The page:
Big things were happening around the world during the Roaring Twenties, particularly in 1926.
Television was in the experimental stages. Historic U.S. Route 66 was established that November and Richard Byrd made the first flight over the North Pole.
Meanwhile, Rogersville celebrated the first state championship in any team sport when the boys track and field team brought home the gold from the Tennessee Interscholastic Meet held in Knoxville.
Powered by Donald Armstrong’s individual titles in the 220- and 440-yard dashes, the Warriors won the Class A title with 36.5 points. Armstrong also was part of the winning half-mile relay team that clinched the championship at the end of the meet.
The title the Warriors won on that first Saturday in May 1926 remains the only state championship in a team sport that now- Cherokee High School and the Rogersville community have won in any sport.
ARMSTRONG, THE ATHLETE
Armstrong graduated in 1928 as one of a 22-student class.
He made the most of his athletic abilities by excelling both on the track and on the basketball court.
Armstrong ran a 54.2 in the 440 and a 23.6 in the 220 at the 1926 state championships. He also placed fourth in the 220 low hurdles.
His winning time in the 440 was actually one-tenth of a second faster than the winning time in the higher Class A-1 division. The Warriors’ winning half-mile relay that day was only one-tenth of a second slower than higher classification Knoxville High at 1:41.1.
In a dual meet with Dobyns-Bennett, the Tribe won every individual event except the 440; Armstrong won the event with a time of 54.9 seconds.
He was also a standout on the hardwood and played a key role in Rogersville’s 1928 district championship.
Armstrong regularly competed against D-B in basketball and track. Tribe stars back in the day included guys like Bobby Dodd, Fred “Speedy” Clyce, Paul Hug and Nat Reasor.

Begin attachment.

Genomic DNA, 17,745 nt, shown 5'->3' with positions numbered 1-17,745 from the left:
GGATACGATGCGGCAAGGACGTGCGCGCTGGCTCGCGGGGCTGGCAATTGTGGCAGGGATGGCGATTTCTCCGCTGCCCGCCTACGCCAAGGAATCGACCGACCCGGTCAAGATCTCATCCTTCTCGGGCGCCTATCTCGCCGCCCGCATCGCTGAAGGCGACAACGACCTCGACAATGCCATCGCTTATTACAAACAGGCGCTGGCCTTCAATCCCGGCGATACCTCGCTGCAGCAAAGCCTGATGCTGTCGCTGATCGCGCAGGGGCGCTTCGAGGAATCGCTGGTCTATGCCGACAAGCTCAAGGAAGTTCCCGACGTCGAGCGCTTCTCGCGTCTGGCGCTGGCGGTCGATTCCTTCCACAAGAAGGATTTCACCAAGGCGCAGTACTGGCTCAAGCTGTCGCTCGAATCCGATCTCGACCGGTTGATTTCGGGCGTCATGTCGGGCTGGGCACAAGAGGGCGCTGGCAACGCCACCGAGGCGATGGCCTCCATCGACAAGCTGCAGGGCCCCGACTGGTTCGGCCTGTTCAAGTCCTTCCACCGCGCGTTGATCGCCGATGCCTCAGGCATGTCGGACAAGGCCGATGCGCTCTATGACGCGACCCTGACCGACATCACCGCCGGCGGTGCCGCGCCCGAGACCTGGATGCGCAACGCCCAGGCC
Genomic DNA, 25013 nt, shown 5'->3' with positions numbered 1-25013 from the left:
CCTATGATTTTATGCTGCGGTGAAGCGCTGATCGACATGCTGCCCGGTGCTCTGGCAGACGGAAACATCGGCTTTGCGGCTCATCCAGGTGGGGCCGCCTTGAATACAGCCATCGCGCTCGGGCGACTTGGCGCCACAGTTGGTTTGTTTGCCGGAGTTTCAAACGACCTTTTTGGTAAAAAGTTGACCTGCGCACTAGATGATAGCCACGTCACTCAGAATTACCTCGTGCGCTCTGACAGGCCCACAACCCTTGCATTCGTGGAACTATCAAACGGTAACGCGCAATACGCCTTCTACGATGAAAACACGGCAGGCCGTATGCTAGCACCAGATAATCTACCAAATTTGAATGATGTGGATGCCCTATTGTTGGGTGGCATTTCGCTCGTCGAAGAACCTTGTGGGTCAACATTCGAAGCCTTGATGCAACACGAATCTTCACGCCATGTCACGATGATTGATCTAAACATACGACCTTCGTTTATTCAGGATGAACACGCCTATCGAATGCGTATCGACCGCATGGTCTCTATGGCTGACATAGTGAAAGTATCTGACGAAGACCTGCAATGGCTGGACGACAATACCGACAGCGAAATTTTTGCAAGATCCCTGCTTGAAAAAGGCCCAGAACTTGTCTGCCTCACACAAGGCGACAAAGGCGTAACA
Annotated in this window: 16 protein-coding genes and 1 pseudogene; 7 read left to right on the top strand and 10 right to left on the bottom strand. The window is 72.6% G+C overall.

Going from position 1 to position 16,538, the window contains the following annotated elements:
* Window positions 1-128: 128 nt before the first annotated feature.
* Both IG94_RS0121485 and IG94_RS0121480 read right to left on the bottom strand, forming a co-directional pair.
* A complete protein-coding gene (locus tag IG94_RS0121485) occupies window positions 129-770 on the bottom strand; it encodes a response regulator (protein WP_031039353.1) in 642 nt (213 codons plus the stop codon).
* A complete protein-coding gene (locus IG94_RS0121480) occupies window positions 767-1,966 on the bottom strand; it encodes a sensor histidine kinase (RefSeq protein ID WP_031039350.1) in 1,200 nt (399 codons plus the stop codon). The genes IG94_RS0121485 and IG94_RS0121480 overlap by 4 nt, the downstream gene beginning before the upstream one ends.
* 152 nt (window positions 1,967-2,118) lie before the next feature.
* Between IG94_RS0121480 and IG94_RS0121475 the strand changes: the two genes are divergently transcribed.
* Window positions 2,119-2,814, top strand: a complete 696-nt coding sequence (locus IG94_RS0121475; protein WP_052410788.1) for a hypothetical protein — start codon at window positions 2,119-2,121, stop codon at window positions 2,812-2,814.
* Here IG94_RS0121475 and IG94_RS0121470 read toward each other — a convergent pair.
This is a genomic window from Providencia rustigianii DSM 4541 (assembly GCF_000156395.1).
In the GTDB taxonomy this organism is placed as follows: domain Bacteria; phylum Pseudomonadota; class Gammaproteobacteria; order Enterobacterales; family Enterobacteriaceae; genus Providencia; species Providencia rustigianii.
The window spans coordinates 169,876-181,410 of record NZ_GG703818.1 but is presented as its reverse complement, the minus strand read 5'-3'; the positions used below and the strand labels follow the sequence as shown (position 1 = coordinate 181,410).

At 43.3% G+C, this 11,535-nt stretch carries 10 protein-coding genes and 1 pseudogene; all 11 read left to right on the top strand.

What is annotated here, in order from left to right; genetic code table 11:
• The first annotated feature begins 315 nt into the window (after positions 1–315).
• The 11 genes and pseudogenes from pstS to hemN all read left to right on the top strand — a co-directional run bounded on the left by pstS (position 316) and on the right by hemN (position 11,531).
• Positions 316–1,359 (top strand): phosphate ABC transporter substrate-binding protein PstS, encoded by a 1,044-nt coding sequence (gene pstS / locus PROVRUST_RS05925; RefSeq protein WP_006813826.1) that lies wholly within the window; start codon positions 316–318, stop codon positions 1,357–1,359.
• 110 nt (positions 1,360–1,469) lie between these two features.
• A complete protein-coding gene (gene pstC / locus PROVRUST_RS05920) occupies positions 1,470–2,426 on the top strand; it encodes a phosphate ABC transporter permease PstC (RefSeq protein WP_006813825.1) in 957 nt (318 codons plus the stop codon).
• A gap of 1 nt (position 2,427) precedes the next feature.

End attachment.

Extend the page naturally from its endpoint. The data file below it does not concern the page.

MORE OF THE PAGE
Among the other major contributors to the state title-winning track team were Charles “Rufus” Sanders, Robert Webb, Joe Brown, Sam Arnott and Clyde Moneyhun.
Sanders won the 100-yard dash in 10.9 and was the runner-up in the 220. Webb finished third in the 440 and led off the half-mile relay. Brown placed second in the high jump, discus and broad jump and Arnott was fourth in the pole vault. Moneyhun excelled in the high jump, winning title with a leap of 5-3, and he took third in the broad jump.
After working for the Armstrong Furniture Co., Armstrong moved on to work for the Holston Electric Cooperative.
In October 1945, he came home and complained of being ill. His father found him on the bathroom floor the next morning dead from what was believed to be cardiac arrest.
Donald Armstrong was only 36 years old.
According to accounts by both the Times News and Rogersville Review, the sudden passing of one of its sports heroes saddened the entire community or Rogersville.
He left behind a daughter, three sisters and his parents.
The original Rogersville school building burned in the late 1920s, and the metal champion’s trophy from the state track meet is one of few pieces to survive the fire.
The trophy is currently housed inside Rogersville Middle School.
There is no known picture of the track team.
“Obviously this was a great group of athletes from back then that won a lot,” Cherokee track and field coach Chad Laster said. “This story has largely been forgotten by the people of the community.
“They left a legacy and should be remembered properly. To my knowledge, this is the only team state championship that any team in Hawkins County has ever won, so it’s pretty unique in that sense.”
Laster contributed to this story.